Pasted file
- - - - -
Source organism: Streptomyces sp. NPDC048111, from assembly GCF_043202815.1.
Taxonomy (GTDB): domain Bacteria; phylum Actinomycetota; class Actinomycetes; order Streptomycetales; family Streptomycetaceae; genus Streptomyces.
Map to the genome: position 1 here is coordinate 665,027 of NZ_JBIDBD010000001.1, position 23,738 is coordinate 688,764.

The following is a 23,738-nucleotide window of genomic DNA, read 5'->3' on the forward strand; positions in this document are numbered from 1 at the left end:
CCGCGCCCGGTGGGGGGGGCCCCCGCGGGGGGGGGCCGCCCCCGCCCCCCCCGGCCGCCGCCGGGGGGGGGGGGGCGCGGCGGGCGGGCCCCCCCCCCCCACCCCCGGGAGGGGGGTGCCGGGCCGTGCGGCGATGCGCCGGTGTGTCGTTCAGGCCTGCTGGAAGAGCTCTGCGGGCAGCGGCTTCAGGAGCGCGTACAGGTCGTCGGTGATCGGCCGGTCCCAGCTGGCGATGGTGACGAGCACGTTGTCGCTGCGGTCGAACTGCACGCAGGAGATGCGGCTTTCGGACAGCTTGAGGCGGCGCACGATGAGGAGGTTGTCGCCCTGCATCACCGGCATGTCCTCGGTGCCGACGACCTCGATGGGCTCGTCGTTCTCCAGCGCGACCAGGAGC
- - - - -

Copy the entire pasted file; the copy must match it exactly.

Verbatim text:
Source organism: Streptomyces sp. NPDC048111, from assembly GCF_043202815.1.
Taxonomy (GTDB): domain Bacteria; phylum Actinomycetota; class Actinomycetes; order Streptomycetales; family Streptomycetaceae; genus Streptomyces.
Map to the genome: position 1 here is coordinate 665,027 of NZ_JBIDBD010000001.1, position 23,738 is coordinate 688,764.

The following is a 23,738-nucleotide window of genomic DNA, read 5'->3' on the forward strand; positions in this document are numbered from 1 at the left end:
CCGCGCCCGGTGGGGGGGGCCCCCGCGGGGGGGGGCCGCCCCCGCCCCCCCCGGCCGCCGCCGGGGGGGGGGGGGCGCGGCGGGCGGGCCCCCCCCCCCCACCCCCGGGAGGGGGGTGCCGGGCCGTGCGGCGATGCGCCGGTGTGTCGTTCAGGCCTGCTGGAAGAGCTCTGCGGGCAGCGGCTTCAGGAGCGCGTACAGGTCGTCGGTGATCGGCCGGTCCCAGCTGGCGATGGTGACGAGCACGTTGTCGCTGCGGTCGAACTGCACGCAGGAGATGCGGCTTTCGGACAGCTTGAGGCGGCGCACGATGAGGAGGTTGTCGCCCTGCATCACCGGCATGTCCTCGGTGCCGACGACCTCGATGGGCTCGTCGTTCTCCAGCGCGACCAGGAGC